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> adaptive management on the test- ecosystem based management approach > - don't worry about the Franklin

paper but you are responsible for the other 3, relative to the discussion we've had in class > - no need to memorize any stats - just know the concepts (i.e. ecological integrity, ecosystems approach, carrying capacity) > > > COURSE THEMESOne global ecosystem > - i.e. climate change > Natural resource consumption and technological change > - what's the relationship between the two? > - a very direct relationship - the more technology we develop around resource consumption, the more we extract > Human attitudes and values > - we make the natural environment a set of resources because we have a set of uses and a set of norms > - if we have no use for it, it goes back to being natural resource > Polluters and stakeholders > - instead of waiting for damage to be done and then cleaning it up, let's try to be proactive about it and stop it from happening in the first place > Managing natural resources - we simply don't have enough to manage anything > - way too complex systems > MORE COURSE CONCEPTS AND TERMSNATURAL RESOURCES"Resources are NOT, they BECOME; they are not static but expand > and contract in response to human needs and human actions" (Zimmerman 1951:15) > > > > > > > > RESOURCES are defined in terms of: > - human perceptions, wants and needs > - technological skills > - location and accessibility > - legal limits such as property rights and environmental laws > - finanical and institutional arrangements > - political, cultural and religious customs > Natural resources are considered renewable (flow) or non-renewable (stock) > renewable = forests, air, oceans, fresh water, the sun, the wind, etc > non-renewable = they can only be renewed over geological time - i.e. coal, oil (it is the basis of our day to day lifestyles and for industries, which is why the price has gone up) > - we want to replace all non-renewable with renewable resources because it's more sustainable > > ...all images courtesy of The Canadian Oxford World Atlas, Fifth Edition, Quentin H. Stanford (Editor), 2003, Oxford University Press. >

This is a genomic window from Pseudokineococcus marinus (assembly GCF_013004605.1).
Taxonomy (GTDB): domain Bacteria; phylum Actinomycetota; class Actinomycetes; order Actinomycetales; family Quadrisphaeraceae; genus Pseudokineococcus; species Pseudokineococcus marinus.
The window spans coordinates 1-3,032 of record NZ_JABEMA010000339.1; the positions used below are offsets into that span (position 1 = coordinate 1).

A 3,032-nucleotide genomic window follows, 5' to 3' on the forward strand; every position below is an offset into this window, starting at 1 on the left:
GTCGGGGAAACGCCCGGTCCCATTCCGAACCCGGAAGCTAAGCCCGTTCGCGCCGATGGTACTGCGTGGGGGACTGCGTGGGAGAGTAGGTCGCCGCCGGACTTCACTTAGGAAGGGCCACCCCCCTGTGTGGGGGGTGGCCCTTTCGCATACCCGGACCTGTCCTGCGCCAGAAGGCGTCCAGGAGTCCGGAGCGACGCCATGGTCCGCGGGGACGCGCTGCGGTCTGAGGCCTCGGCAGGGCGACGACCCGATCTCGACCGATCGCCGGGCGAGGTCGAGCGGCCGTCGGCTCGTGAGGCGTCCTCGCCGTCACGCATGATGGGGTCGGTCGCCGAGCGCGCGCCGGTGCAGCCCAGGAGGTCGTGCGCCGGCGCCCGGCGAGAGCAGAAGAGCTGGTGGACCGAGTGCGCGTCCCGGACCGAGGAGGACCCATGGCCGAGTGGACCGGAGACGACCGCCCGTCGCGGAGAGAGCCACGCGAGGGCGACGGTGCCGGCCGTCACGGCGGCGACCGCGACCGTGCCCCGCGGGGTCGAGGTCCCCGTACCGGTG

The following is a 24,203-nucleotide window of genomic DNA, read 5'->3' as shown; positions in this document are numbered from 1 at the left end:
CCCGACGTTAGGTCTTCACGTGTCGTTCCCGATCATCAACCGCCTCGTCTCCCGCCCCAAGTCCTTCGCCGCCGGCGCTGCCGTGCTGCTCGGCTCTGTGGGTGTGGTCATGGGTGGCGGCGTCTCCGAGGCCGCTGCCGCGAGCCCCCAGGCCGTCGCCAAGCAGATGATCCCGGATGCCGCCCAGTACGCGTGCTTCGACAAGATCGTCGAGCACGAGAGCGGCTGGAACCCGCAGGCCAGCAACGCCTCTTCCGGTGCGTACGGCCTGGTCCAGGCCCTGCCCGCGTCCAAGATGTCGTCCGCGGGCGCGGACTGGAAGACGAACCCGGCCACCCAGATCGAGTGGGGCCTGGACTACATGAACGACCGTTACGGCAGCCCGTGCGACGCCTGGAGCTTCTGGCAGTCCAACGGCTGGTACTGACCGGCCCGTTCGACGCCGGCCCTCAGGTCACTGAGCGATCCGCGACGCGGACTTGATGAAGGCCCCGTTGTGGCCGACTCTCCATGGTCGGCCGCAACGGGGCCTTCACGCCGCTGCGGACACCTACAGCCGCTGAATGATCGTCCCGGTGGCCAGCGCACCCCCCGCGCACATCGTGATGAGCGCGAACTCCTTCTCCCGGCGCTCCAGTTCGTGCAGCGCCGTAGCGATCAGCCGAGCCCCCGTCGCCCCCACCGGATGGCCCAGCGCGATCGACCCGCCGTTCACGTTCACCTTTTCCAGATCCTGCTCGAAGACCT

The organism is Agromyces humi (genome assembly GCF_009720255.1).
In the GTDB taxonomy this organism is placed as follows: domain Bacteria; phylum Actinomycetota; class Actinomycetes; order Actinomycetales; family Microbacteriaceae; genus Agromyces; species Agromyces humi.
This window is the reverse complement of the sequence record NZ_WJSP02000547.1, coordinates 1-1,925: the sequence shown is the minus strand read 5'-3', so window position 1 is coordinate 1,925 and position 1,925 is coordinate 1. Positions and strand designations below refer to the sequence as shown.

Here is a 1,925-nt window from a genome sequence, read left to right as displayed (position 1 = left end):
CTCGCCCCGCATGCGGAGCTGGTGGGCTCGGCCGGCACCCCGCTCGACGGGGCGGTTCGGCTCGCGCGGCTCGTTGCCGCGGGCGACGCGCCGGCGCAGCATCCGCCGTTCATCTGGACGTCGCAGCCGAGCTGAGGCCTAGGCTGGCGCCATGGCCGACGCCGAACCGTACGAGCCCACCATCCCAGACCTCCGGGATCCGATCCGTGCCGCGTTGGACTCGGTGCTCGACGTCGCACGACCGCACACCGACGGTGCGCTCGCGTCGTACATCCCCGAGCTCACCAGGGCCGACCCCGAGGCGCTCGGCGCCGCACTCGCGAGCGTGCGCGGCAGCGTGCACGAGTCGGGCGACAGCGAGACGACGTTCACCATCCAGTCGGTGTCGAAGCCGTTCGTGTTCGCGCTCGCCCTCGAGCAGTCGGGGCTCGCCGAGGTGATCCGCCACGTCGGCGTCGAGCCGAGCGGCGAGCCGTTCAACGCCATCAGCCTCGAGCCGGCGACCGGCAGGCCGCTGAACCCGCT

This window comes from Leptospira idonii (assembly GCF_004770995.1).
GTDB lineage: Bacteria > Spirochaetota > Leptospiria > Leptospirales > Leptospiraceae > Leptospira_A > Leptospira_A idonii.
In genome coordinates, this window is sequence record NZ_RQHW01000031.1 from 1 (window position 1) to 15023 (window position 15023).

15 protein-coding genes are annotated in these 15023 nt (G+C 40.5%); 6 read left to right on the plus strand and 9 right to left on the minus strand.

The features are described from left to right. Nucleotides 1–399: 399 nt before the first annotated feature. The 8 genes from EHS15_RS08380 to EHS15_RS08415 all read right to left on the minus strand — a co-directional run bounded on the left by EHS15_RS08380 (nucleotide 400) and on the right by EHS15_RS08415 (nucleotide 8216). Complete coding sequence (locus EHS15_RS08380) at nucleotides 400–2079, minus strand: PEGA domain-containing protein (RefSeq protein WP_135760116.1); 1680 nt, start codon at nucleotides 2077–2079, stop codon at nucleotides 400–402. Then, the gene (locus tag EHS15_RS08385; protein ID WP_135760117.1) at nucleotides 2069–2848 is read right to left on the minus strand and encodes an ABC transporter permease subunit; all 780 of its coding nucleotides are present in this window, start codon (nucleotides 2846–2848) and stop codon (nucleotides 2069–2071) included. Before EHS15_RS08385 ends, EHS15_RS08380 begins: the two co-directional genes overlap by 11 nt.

> > > Canada's Physical Base > - Alberta: the tar sands > > > > > > > > > > Climatic features > > Vegetation > > > > > > > Ecological Zones and Marine Fisheries > Gas and Oil Pipelines > UNEP Arctic development scenario to 2050 > - largely going to affect the Arctic - will warm up faster than any other regions - the North West passage will open up, which means you can get through the Arctic faster - big transportation route allows for more resource extraction for oil and gas > - for us, we'll see more stormy events > - Prairies will dry out a bit > - Ontario will be hotter (evaporation of the great lakes) and get more tornadoes > - Europe and Russia: going to be much more industrialized = more chances of pollution, transportation and oil spills > - all human development > - even if we stop producing CO2 tomorrow, there will still be climate change - evolution taking place > - not a resilient ecosystem > > What do we need to know? > - what's a watershed... etc > - Don't need to know Franklin > - Jones and Tailor - focus on the challenges > - Know the different approaches - difference between top down and bottom up, examples > - Have a sense what the major issues were in the video (such as invasive species, i.e. the asian carp, zebra mussels - also indicator species) > - Go over the development of the great lakes and the challenges in terms of applying the ecosystem approach > - The sucker is an indicator in the great lakes - especially used in the northern great lakes

(superior and huron) - a major important indicator because it tells you a lot about the relative health of the ecosystem - if you don't have something that's to easy to monitor (knowledge-based), then you're stuck measuring everything - select in a very systematic way to tell you as much as possible about the ecosystem - if you choose a wrong indicator, it's going to tell you not enough